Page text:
Introduction of saffron

Saffron is a plant with scientific name of “Crocus Sativies” which called “King of spices and Red Gold”. In fact Saffron spice is made of the dried stigmas of Crocus Sativus flower. Saffron is actually a very small part of the plant Crocus Sativus and everything about it is really interesting. Every flower include 3 stigmas.

The usable part of the plant in the name of Saffron exists at the trade market, the end of stigma and cream of flower which is Reddish-orange color. Saffron spice is known for its fresh aroma and bitter taste and makes golden-yellow color in foods. These are just some of the qualities making saffron one of the most sought-after ingredients in foods around the world. Saffron is also known for its medicinal applications.

This plant of several years of age has small onion, almost Spherical and covered with brown colored membrane. It is very small and its flower is the only part which is seen above the ground. The best environment for cultivating saffron is cool dry climate and rich soil with organic fertilizers.
Another item in cultivating saffron crops is the quick nutrient depletion of the soil. These problems contribute to the rarity of the saffron, thus leading to its limited production.

The harvesting time of the saffron is autumn. At the month of October up to End the flowers at the number of one up to three appears at each stem, the color of flowers are violet and having six petal.
Saffron is a valuable spice which its origins relate of the several thousand years ago in “Mede” era in Zagros Mountains of Iran.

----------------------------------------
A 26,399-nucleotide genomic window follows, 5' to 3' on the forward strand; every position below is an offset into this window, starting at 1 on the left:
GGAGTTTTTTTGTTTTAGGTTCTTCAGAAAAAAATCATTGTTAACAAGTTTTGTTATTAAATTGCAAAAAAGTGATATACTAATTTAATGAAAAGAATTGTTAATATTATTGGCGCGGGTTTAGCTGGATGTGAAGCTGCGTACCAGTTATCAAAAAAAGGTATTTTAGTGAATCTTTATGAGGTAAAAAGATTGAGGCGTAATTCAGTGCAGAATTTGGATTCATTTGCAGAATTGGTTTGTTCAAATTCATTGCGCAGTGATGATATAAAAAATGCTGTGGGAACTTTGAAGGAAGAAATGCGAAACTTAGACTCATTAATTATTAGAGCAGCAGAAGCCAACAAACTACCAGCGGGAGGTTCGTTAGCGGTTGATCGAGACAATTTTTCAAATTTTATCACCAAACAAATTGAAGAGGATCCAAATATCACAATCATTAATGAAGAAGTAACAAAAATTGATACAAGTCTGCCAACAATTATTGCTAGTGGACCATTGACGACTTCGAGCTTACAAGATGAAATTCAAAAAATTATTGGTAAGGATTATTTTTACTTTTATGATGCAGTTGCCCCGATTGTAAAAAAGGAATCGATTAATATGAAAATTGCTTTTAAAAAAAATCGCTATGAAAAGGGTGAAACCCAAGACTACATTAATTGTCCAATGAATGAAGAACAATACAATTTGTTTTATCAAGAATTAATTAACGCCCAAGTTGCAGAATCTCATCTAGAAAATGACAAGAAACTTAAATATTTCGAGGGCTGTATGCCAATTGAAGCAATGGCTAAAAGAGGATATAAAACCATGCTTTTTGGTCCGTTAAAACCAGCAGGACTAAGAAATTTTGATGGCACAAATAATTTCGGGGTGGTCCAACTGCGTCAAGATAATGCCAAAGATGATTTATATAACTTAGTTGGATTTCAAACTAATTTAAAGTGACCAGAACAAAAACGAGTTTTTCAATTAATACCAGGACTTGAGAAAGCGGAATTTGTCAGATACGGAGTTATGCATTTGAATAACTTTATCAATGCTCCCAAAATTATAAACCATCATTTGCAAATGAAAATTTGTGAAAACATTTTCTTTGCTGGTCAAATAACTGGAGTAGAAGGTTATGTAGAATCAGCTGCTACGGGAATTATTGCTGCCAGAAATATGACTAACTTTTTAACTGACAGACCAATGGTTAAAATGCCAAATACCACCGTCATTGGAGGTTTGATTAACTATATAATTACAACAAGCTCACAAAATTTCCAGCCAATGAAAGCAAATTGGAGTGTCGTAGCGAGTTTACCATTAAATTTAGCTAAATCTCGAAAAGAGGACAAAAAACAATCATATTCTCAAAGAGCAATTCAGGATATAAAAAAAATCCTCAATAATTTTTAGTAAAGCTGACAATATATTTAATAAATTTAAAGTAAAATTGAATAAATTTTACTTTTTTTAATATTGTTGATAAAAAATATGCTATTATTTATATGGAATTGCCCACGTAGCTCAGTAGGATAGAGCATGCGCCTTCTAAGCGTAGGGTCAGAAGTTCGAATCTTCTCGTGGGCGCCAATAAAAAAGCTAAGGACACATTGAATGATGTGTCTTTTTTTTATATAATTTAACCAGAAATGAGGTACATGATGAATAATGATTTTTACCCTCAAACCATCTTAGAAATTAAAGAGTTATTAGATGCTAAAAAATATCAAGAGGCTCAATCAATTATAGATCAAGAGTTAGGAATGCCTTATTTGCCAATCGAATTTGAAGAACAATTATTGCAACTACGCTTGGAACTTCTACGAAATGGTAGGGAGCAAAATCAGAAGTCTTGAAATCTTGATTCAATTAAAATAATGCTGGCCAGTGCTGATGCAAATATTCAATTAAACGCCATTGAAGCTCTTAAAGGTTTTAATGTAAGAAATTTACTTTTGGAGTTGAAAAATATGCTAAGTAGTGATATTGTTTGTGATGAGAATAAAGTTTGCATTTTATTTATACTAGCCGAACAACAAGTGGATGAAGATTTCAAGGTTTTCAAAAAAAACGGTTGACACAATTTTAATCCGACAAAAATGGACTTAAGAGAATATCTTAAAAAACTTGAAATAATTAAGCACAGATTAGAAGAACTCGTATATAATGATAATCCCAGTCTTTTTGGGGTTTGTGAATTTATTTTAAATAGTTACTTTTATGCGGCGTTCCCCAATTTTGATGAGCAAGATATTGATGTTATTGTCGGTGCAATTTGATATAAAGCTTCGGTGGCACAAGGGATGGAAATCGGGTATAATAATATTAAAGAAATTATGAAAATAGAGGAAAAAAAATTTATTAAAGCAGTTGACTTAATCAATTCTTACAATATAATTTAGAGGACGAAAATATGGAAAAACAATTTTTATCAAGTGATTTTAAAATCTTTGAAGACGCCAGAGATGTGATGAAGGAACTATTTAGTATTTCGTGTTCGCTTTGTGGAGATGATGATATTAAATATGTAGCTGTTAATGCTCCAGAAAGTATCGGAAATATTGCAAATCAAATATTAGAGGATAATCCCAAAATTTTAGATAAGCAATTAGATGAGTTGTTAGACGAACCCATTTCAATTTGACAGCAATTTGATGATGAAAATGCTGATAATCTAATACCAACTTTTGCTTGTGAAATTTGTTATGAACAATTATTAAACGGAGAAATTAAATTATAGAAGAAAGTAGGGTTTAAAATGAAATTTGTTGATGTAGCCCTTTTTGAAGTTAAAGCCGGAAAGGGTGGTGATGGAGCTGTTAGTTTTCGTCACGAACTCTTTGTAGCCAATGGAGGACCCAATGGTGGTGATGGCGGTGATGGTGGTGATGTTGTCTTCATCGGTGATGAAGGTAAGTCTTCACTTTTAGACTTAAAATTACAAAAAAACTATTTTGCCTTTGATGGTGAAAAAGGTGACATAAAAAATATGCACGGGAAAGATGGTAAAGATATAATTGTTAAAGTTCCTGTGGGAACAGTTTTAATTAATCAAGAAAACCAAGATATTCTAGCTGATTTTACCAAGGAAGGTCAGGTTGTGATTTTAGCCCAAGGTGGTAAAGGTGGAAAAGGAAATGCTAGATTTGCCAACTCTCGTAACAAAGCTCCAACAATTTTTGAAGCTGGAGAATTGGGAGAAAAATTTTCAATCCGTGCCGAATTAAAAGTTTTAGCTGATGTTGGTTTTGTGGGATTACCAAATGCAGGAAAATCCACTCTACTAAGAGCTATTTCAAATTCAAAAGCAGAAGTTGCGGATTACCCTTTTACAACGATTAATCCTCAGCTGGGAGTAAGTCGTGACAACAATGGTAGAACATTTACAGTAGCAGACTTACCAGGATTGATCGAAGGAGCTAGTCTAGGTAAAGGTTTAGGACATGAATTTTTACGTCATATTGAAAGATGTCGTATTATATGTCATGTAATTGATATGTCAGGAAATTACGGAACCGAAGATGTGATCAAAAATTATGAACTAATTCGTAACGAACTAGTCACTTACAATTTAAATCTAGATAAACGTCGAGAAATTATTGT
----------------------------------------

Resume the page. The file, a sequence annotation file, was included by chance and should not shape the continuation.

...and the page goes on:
This plant in different location of Asia, especially southwest of Asia, south of Europe and south of Spain.
Also Saffron is a healing spice which is used in top restaurants around the world, by chefs, and those who enjoy it saffron for its medicinal health benefits. Saffron gives any food intense flavor, aroma and bright orange-yellow color.Only a small amount of saffron is needed in cooking recipes. Only a few grams are needed to provide flavor to several dishes. However, due to saffron’s intense flavor and strong coloring power, it must be used carefully.

Ninety-five percent of the world’s saffron comes from Iran. It has traditionally been grown in Khorasan, an area about the size of England in the north-east of Iran with ideal soil and climate conditions for the crop.
Every day during the one-month harvest season that starts around mid-October more than four hundred thousand people in Khorasan get up before dawn to go to the fields and pick the beautiful delicate lilac flowers that have bloomed morn. They must be picked before being exposed to too much sunshine. The flowers are then carried in wicker baskets to the processing areas where the stigmas are patiently removed by hand. Only one ounce of All Red Saffron needs a lot of efforts, tough labor and picking more than 7,000 Purple Saffron Flowers. The red threads of the flowers should be hand-picked individually and dried completely.

The next step is dry the stigmas in before they are tested, sorted, packed and sealed until insuring that the full, unique and exquisite flavor, aroma and color of this “red gold” reaches the consumer.